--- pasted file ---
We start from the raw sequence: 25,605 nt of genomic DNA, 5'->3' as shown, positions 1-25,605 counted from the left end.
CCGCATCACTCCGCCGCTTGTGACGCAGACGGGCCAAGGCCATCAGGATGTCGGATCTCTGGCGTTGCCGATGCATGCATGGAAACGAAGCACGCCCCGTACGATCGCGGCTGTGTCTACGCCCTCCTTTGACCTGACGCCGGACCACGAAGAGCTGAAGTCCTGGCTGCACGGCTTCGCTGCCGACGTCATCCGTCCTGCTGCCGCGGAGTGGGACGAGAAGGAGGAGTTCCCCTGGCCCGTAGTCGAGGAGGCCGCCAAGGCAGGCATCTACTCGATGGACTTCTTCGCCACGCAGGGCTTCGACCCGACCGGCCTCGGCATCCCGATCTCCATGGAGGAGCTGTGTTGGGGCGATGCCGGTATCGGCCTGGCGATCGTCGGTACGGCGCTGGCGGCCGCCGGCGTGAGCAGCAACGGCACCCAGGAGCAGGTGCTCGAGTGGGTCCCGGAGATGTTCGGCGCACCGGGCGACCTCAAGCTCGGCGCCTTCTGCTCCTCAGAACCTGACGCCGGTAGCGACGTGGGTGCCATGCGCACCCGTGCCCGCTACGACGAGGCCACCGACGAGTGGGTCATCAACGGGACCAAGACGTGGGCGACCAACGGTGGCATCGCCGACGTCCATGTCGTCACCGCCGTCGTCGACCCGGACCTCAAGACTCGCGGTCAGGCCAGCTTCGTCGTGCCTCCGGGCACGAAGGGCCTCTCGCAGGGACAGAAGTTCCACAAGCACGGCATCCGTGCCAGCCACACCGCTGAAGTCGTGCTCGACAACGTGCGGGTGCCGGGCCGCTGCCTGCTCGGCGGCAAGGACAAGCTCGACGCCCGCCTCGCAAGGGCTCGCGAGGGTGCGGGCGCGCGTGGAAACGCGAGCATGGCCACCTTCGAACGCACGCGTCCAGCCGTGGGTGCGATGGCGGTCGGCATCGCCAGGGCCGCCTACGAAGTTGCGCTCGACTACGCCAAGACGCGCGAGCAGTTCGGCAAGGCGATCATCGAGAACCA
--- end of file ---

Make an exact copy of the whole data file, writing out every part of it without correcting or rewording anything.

We start from the raw sequence: 25,605 nt of genomic DNA, 5'->3' as shown, positions 1-25,605 counted from the left end.
CCGCATCACTCCGCCGCTTGTGACGCAGACGGGCCAAGGCCATCAGGATGTCGGATCTCTGGCGTTGCCGATGCATGCATGGAAACGAAGCACGCCCCGTACGATCGCGGCTGTGTCTACGCCCTCCTTTGACCTGACGCCGGACCACGAAGAGCTGAAGTCCTGGCTGCACGGCTTCGCTGCCGACGTCATCCGTCCTGCTGCCGCGGAGTGGGACGAGAAGGAGGAGTTCCCCTGGCCCGTAGTCGAGGAGGCCGCCAAGGCAGGCATCTACTCGATGGACTTCTTCGCCACGCAGGGCTTCGACCCGACCGGCCTCGGCATCCCGATCTCCATGGAGGAGCTGTGTTGGGGCGATGCCGGTATCGGCCTGGCGATCGTCGGTACGGCGCTGGCGGCCGCCGGCGTGAGCAGCAACGGCACCCAGGAGCAGGTGCTCGAGTGGGTCCCGGAGATGTTCGGCGCACCGGGCGACCTCAAGCTCGGCGCCTTCTGCTCCTCAGAACCTGACGCCGGTAGCGACGTGGGTGCCATGCGCACCCGTGCCCGCTACGACGAGGCCACCGACGAGTGGGTCATCAACGGGACCAAGACGTGGGCGACCAACGGTGGCATCGCCGACGTCCATGTCGTCACCGCCGTCGTCGACCCGGACCTCAAGACTCGCGGTCAGGCCAGCTTCGTCGTGCCTCCGGGCACGAAGGGCCTCTCGCAGGGACAGAAGTTCCACAAGCACGGCATCCGTGCCAGCCACACCGCTGAAGTCGTGCTCGACAACGTGCGGGTGCCGGGCCGCTGCCTGCTCGGCGGCAAGGACAAGCTCGACGCCCGCCTCGCAAGGGCTCGCGAGGGTGCGGGCGCGCGTGGAAACGCGAGCATGGCCACCTTCGAACGCACGCGTCCAGCCGTGGGTGCGATGGCGGTCGGCATCGCCAGGGCCGCCTACGAAGTTGCGCTCGACTACGCCAAGACGCGCGAGCAGTTCGGCAAGGCGATCATCGAGAACCA